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 Post subject: Re: Ballet Asks Modern Dance a Question.....
PostPosted: Tue Nov 28, 2000 2:29 pm 
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Well, back to my question - do you have trouble adjusting your turn from a parallel passe' to a balletic turned out passe' - when you go from one form to another.<P>Also you mentioned you don't spot as a ballet dancer does - how do you spot?


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 Post subject: Re: Ballet Asks Modern Dance a Question.....
PostPosted: Tue Nov 28, 2000 2:54 pm 
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Location: Montreal, QC, Canada
I never found a difference between the two. When you're turned out there's the difference of whether you actually cross the foot at the knee or if you lift higher so that the toe is at the inside of the knee, it's the same for parallel. You're should be engaging the same muscle groups, the higher the passe the more control you need. <BR>As for not spotting when you're turning with your body in a less than upright position, you just get used to it. I think strength and connectivity has a lot to do with it, since you don't get as much momentum as you do when you spot, less actual torque as a result of the head moving first, you rely on the momentum of the preparation and then it's just brute strength to get you around, particularly when you're doing more than two turns--unlike a classical pirouette which, when "locked in" means that physics are working more in your favour (since you are counterbalancing your arms against your legs and your straight spine is connecting the whole thing: head, torso, pelvis, which can ride smoothly around with the action). Turning off centre can be difficult but exhilarating.<BR>


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 Post subject: Re: Ballet Asks Modern Dance a Question.....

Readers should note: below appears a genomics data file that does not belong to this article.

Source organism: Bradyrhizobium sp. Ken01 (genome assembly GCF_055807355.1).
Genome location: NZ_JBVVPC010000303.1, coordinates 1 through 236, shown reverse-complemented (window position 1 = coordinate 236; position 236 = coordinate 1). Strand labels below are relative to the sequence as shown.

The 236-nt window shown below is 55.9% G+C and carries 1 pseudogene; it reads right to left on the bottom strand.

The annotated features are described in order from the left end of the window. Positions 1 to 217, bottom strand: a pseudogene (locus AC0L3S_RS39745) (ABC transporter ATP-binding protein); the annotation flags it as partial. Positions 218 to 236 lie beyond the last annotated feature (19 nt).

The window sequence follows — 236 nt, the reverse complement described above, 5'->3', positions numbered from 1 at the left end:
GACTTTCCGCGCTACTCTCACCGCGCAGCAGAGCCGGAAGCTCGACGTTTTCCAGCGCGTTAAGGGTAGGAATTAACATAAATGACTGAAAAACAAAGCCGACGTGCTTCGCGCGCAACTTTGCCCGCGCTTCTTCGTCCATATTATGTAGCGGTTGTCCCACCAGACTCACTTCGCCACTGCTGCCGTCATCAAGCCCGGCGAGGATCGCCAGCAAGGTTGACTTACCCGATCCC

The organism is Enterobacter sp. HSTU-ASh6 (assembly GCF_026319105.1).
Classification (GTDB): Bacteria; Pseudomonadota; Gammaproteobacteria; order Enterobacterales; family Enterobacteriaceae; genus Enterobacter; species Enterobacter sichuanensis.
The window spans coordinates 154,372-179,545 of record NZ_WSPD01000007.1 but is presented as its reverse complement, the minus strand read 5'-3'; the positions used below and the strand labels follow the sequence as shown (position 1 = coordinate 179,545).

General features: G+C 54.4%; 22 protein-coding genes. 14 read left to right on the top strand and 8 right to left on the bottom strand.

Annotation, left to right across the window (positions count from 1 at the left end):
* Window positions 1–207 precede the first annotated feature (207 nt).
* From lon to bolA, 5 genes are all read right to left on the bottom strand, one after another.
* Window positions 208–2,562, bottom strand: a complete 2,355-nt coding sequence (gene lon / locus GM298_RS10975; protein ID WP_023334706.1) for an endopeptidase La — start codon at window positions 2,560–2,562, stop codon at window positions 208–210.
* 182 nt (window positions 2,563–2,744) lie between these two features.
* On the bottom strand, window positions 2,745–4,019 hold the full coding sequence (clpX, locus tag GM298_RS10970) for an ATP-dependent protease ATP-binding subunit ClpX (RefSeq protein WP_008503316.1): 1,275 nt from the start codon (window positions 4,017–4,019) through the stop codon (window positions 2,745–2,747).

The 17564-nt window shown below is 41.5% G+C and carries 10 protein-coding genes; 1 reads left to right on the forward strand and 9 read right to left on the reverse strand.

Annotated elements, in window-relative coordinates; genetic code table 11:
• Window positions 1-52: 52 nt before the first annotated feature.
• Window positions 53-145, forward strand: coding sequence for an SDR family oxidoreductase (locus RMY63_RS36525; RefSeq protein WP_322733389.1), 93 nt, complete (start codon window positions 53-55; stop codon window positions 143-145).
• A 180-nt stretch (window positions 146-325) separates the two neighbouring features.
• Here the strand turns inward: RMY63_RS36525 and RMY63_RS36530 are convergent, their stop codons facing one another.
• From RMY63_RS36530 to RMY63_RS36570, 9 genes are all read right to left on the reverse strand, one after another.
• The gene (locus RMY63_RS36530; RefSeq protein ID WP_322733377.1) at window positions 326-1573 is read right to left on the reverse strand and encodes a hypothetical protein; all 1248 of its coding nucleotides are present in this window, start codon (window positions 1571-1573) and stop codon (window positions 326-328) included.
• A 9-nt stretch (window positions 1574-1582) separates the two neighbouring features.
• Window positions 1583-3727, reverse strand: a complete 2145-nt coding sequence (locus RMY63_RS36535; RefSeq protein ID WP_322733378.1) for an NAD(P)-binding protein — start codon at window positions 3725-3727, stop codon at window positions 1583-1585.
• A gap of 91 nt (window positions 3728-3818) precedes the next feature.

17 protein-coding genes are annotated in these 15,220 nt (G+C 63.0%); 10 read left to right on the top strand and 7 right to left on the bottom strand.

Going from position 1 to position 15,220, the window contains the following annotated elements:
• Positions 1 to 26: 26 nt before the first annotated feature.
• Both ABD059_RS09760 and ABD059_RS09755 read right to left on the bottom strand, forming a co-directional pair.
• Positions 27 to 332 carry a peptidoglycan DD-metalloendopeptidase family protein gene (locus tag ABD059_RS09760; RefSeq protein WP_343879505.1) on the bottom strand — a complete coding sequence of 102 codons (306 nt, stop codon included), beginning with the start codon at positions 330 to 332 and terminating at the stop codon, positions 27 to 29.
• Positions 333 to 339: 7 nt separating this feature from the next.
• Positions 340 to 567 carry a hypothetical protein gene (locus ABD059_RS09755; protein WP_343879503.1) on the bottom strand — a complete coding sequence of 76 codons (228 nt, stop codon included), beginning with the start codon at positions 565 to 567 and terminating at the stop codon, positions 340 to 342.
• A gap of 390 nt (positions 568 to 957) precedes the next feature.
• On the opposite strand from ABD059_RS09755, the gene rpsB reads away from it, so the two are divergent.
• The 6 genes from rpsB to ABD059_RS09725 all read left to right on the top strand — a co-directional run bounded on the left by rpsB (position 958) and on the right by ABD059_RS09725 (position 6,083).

PostPosted: Tue Nov 28, 2000 4:51 pm 
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Location: San Diego, California, USA
I would think that since modern dancers often dance bare foot that would affect the number of rotations also. But then I am not sure that modern dancers go in for numbers of rotations as ballet dancers do. Sometimes I think ballet goes for the numbers a bit too much. <P>I remember seeing a tape of Baryshnikov in China demonstrating a pirouette with 12 rotations. His initial impetus was for about 6 - and then he just held himself erect and the spot of his head got him the next 6 rotations. But, then the Chinese students asked him - "but can you do a double slowly?" And of course he could - and I liked that much better. <P>------------------<BR>


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 Post subject: Re: Ballet Asks Modern Dance a Question.....
PostPosted: Tue Nov 28, 2000 8:06 pm 
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Location: Anchorage, Alaska
I just want to turn competently and consistently, really. Oh, yeah - beautifully too. Image -- No matter what sort of footwear, though I admit I don't usually use any but maybe socks or ballet slippers. Jazz shoes if it's a yucky floor. Guess I just kind of contradicted myself, but at least in performance I don't usually have shoes on.